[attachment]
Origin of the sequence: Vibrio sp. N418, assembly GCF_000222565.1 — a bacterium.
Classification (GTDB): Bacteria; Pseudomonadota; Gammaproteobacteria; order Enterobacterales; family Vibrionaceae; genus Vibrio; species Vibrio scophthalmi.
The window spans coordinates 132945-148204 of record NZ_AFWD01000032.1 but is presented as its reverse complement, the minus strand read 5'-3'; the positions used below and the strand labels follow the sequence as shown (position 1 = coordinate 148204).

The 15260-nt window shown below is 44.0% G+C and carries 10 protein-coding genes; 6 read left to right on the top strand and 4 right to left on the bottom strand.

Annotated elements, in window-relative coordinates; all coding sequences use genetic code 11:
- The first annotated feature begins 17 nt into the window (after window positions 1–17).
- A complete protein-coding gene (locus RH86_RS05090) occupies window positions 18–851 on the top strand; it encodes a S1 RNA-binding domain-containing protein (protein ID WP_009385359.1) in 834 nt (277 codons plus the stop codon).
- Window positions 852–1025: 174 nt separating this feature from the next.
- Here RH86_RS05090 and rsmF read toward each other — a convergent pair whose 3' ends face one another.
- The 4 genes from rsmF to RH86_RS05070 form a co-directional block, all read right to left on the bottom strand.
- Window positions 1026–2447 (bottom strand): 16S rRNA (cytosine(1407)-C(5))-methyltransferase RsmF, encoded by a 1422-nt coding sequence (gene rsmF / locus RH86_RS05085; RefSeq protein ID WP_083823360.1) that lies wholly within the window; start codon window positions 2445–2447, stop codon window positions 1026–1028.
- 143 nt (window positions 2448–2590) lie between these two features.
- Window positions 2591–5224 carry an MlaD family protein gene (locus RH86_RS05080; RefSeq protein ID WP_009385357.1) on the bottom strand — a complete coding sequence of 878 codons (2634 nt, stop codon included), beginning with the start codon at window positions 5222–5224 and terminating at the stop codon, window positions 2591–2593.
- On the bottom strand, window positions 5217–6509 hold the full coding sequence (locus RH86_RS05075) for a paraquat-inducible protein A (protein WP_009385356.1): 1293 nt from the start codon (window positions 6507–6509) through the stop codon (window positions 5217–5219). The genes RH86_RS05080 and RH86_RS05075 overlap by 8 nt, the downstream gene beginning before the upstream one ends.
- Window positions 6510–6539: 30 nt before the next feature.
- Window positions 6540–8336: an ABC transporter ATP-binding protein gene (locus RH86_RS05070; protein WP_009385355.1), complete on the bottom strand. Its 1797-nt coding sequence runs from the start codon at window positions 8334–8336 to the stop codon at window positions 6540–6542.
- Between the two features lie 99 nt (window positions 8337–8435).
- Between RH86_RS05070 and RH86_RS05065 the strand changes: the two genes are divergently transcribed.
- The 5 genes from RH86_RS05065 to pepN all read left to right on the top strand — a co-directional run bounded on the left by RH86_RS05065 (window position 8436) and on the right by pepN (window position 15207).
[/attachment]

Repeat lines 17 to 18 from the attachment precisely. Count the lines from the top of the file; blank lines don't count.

- Between the two features lie 99 nt (window positions 8337–8435).
- Between RH86_RS05070 and RH86_RS05065 the strand changes: the two genes are divergently transcribed.